“It’s like a crackpot combination of Baz Luhrmann’s Moulin Rouge!, Ingmar Bergman’s The Magic Flute and Lars von Trier’s Dogville. Does this crazy idea work? Maybe 70 percent of the time, but when it does it’s both daring and brilliant.” At Salon, Andrew O’Hehir is surprised by Anna Karenina.
Joe Kubert died this week at the age of 85. Perhaps best known as the DC comics legend responsible for such characters as Sgt. Rock, Hawkman, Enemy Ace, and Tor, Kubert was also the founder of The Kubert School, the only accredited trade school for comic book artists in the country. You can check out a video of Kubert talking about digital comics over here.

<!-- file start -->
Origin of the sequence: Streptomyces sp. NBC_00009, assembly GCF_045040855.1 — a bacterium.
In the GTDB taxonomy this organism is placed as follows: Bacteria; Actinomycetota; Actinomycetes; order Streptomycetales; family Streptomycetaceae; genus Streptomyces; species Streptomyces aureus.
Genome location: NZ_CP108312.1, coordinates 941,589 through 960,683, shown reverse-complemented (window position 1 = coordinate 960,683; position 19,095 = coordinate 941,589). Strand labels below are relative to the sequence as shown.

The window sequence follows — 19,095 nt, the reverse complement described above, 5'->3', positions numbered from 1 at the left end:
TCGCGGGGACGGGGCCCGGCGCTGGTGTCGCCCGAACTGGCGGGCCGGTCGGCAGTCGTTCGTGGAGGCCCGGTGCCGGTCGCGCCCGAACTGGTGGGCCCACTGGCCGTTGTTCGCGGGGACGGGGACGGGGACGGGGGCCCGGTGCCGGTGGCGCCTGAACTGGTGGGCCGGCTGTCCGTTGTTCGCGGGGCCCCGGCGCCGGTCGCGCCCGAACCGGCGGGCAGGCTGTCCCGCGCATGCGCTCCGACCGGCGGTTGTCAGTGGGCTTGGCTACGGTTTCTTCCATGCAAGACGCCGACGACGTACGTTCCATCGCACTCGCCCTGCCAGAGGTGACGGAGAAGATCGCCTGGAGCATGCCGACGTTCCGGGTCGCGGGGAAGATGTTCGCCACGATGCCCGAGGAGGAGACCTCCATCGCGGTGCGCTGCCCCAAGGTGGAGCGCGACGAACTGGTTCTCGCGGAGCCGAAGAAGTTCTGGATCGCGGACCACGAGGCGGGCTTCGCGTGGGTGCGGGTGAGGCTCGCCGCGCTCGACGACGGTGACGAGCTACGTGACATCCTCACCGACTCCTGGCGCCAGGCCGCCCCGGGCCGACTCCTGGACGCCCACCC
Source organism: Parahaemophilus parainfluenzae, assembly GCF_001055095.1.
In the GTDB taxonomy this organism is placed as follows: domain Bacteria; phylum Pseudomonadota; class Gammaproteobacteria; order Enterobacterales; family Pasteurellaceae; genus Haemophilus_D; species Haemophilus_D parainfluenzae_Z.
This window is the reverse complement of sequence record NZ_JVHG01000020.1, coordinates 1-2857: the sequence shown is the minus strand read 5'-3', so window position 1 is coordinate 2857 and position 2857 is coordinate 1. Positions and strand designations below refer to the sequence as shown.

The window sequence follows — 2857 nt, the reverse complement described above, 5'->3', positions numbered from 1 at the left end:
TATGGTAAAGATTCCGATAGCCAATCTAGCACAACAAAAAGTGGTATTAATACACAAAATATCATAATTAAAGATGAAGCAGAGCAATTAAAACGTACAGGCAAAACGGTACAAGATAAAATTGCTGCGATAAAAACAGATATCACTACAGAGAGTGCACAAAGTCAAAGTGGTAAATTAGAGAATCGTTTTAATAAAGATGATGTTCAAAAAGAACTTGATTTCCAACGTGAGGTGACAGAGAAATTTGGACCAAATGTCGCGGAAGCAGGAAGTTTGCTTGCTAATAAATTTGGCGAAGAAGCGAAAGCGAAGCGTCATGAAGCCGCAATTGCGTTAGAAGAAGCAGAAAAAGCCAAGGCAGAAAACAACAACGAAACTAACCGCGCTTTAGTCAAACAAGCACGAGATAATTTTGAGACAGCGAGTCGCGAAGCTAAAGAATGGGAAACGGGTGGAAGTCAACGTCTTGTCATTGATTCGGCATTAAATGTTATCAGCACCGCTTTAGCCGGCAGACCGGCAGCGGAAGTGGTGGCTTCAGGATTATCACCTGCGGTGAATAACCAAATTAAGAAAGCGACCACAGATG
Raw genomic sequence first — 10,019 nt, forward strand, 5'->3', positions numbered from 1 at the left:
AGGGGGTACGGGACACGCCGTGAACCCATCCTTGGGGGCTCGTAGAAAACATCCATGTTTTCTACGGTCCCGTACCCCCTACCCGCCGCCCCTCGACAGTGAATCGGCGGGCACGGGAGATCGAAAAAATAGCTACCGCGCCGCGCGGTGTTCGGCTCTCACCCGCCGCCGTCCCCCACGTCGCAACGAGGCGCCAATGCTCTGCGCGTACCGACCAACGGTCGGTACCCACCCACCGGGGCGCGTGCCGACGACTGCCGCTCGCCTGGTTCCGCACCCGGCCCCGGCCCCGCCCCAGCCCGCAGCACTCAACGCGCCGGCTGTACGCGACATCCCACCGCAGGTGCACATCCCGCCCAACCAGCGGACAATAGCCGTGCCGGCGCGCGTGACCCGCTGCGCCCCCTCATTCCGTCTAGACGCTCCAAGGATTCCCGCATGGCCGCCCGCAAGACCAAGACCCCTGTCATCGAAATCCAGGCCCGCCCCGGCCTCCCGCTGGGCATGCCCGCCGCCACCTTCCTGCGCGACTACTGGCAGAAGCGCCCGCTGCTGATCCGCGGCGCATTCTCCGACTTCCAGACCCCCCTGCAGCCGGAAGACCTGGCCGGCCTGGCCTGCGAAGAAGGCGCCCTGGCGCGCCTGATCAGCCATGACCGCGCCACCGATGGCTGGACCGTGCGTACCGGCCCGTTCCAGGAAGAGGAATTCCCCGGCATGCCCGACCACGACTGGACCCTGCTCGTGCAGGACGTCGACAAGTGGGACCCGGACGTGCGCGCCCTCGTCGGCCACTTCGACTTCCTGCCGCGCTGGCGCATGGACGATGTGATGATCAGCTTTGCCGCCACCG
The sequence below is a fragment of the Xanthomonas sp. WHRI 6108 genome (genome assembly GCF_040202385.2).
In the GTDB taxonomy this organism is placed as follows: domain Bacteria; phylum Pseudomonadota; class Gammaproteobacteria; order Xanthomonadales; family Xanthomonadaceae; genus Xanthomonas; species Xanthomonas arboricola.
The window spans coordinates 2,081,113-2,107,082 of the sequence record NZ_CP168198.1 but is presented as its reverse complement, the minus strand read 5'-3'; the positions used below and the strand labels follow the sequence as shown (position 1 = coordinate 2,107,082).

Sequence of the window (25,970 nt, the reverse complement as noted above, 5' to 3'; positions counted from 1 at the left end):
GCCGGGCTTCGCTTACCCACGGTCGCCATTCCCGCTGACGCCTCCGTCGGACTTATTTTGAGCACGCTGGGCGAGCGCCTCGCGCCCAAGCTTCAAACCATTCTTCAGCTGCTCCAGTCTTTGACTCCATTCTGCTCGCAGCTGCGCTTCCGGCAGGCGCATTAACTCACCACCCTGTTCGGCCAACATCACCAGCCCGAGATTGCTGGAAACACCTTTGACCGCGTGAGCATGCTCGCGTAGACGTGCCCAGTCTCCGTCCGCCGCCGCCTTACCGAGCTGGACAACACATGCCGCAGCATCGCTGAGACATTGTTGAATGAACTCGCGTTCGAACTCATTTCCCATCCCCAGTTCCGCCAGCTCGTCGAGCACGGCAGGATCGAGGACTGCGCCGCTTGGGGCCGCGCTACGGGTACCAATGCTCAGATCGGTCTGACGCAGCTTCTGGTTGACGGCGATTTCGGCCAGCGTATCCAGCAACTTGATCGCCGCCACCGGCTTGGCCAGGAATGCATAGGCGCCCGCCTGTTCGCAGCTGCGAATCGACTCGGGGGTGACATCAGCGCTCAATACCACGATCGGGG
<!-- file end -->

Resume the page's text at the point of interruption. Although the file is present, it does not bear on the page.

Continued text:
“It soon emerged that there is a uniquely British brand of feeling, a blend of distress and composure marked by a touching compulsion to keep up appearances in the face of interpersonal dissolution. For all its prevalence and subtlety, this mode of engagement is difficult for the uninitiated to decipher or even to discern, and I would have remained oblivious of it if not for the works of Dame Iris Murdoch, a connoisseur of British emotional life in all its baffling permutations.” On Iris Murdoch and the British brand of distress and composure.
Buying a hawk isn’t the most common grief-coping mechanism, but it worked for Helen Macdonald, who purchased a predatory bird not long after her father passed away. Her new book, H is for Hawk, deals with the experience, in addition to being a falconry manual of sorts. At The Globe and Mail, an interview with the author.